Being Right or Making Money

Ned Davis wrote the book “Being Right or Making Money” in 1991. We mention it this morning, because we are doing a conference call today with Ned at 10:00 a.m. (register here). As most of you know, Ned is one of the best on Wall Street. The book resides on my desk, because I often refer to it. In the introduction Ned writes (referring to himself):

"If you are so smart, why aren’t you rich? It was at about that time (1978-1980) that I began to realize that smarts, hard work, and even a burning desire to 'be right' were really not my problem, nor the solution to my problem. What I realized was that my real problems were a failure to cut losses short, an inability to be disciplined, difficulty admitting mistakes, fear and greed, and a lack of risk management, none of which had much to do with being right in the stock market world. It was thus a lack of proper investment strategy, not forecasting, that was holding me back. So I set out to get a computer and a good program, and started building timing models that I felt would give me the objectivity, discipline, flexibility, and risk management that I needed to make consistent profits. And since 1980, my company Ned Davis Research, Inc. has been dedicated to building timing models that do not forecast, are designed to make money."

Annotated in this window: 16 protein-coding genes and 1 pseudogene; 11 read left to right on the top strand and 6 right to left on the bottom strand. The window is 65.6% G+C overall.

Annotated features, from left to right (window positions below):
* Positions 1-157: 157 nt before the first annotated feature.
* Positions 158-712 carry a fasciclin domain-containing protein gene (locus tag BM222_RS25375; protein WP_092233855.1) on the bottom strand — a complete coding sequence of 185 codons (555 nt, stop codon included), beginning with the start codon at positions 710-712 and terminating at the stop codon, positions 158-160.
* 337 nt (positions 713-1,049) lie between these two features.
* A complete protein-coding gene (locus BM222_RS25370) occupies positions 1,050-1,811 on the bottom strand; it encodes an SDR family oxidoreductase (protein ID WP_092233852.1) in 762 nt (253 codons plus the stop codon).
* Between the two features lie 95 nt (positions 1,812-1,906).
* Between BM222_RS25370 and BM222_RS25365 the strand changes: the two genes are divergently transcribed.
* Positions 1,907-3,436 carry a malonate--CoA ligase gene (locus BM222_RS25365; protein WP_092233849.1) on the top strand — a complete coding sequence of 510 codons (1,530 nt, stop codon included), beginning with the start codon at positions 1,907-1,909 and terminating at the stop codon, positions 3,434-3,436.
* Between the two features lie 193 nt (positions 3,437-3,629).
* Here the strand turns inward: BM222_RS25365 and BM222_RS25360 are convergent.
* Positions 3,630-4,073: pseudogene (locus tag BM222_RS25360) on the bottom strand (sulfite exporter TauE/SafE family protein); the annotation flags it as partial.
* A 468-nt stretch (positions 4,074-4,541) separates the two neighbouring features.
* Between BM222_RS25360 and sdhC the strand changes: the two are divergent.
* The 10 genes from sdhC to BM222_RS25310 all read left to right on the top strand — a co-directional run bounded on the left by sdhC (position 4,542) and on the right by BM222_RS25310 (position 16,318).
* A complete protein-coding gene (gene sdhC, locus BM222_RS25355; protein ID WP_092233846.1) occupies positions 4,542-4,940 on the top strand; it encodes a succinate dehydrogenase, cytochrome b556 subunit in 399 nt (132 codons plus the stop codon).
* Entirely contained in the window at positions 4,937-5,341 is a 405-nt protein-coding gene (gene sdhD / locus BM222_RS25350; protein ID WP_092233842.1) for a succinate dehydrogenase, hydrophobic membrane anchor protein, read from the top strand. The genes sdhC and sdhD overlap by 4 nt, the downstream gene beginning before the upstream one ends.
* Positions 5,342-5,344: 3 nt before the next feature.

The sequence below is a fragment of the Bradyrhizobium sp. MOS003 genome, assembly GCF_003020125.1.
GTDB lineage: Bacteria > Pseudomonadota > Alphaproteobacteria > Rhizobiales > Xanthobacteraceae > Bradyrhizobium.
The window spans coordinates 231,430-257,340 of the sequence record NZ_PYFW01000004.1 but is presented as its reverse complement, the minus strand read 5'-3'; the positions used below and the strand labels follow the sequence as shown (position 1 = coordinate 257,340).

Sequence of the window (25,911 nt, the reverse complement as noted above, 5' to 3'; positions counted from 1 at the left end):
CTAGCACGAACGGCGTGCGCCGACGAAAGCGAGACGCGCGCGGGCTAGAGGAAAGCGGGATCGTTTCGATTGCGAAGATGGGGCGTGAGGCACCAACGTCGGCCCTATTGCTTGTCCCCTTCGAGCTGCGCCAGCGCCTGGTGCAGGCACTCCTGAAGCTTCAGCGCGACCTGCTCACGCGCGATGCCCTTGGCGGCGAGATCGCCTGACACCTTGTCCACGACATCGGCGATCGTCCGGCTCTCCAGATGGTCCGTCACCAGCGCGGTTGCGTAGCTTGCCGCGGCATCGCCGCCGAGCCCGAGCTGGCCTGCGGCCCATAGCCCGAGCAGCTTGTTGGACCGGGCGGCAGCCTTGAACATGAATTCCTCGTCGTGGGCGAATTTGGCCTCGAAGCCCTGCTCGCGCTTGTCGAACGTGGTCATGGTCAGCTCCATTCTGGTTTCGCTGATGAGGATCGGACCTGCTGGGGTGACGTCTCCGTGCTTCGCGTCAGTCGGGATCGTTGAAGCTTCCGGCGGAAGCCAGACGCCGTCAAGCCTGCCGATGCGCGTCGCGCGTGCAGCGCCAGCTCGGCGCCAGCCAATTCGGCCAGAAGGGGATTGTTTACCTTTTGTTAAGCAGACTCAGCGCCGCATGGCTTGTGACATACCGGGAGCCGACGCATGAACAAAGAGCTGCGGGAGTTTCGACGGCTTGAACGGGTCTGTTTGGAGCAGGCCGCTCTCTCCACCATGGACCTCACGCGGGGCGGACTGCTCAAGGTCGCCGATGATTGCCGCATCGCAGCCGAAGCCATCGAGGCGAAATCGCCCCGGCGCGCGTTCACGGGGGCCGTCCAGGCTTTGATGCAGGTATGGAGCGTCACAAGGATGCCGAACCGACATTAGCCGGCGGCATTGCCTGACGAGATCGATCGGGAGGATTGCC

Gosh, if that sounds like me, it should, because that is what I try to do. As my father used to tell me, "Son, if you think the stock market is going up, be bullish. If you think it is going down, be bearish. But for gosh sakes make a call, because there too many pundits in this business that talk out of both sides of their mouths so that no matter what the stock market does they can say, “See I told you that was going to happen.”

Ladies and gentlemen, if you draw a line in the sand, and make a call, you are going to be wrong and a lot more often than you think. To that point, I have been bullish since the selling climax low of December 24. My initial upside short-term target zone for the S&P 500 (SPX/2670.71) was 2600-2650, which I did not think would be eclipse on the current rally. I was wrong, as the evidential good news on the Chinese trade talk vaulted the SPX above 2670 last Friday. The “buying stampede” is now on session 18 in what is typically a 17-25 session upside skein with only one- to three-session pauses/pullbacks. The rally has left a number of finger-to-wallet ratios pretty overbought in the near term (Chart 1, page 2).